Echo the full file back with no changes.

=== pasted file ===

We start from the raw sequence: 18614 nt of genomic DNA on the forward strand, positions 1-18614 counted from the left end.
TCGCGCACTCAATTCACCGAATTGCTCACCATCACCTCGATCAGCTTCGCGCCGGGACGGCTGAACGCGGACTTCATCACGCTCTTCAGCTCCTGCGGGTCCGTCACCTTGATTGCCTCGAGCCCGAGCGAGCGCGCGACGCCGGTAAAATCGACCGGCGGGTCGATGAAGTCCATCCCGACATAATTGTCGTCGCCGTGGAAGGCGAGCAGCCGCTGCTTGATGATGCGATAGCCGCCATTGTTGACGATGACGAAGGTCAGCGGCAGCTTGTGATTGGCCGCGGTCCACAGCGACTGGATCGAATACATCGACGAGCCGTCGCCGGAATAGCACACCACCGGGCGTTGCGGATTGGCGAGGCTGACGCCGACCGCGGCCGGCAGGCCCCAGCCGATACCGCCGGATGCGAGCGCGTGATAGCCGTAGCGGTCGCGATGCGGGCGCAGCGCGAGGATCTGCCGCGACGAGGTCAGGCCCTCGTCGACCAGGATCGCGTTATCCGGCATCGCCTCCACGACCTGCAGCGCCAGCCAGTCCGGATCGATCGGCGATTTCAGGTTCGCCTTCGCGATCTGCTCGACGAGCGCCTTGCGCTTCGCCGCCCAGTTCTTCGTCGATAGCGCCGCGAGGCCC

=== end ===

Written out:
We start from the raw sequence: 18614 nt of genomic DNA on the forward strand, positions 1-18614 counted from the left end.
TCGCGCACTCAATTCACCGAATTGCTCACCATCACCTCGATCAGCTTCGCGCCGGGACGGCTGAACGCGGACTTCATCACGCTCTTCAGCTCCTGCGGGTCCGTCACCTTGATTGCCTCGAGCCCGAGCGAGCGCGCGACGCCGGTAAAATCGACCGGCGGGTCGATGAAGTCCATCCCGACATAATTGTCGTCGCCGTGGAAGGCGAGCAGCCGCTGCTTGATGATGCGATAGCCGCCATTGTTGACGATGACGAAGGTCAGCGGCAGCTTGTGATTGGCCGCGGTCCACAGCGACTGGATCGAATACATCGACGAGCCGTCGCCGGAATAGCACACCACCGGGCGTTGCGGATTGGCGAGGCTGACGCCGACCGCGGCCGGCAGGCCCCAGCCGATACCGCCGGATGCGAGCGCGTGATAGCCGTAGCGGTCGCGATGCGGGCGCAGCGCGAGGATCTGCCGCGACGAGGTCAGGCCCTCGTCGACCAGGATCGCGTTATCCGGCATCGCCTCCACGACCTGCAGCGCCAGCCAGTCCGGATCGATCGGCGATTTCAGGTTCGCCTTCGCGATCTGCTCGACGAGCGCCTTGCGCTTCGCCGCCCAGTTCTTCGTCGATAGCGCCGCGAGGCCC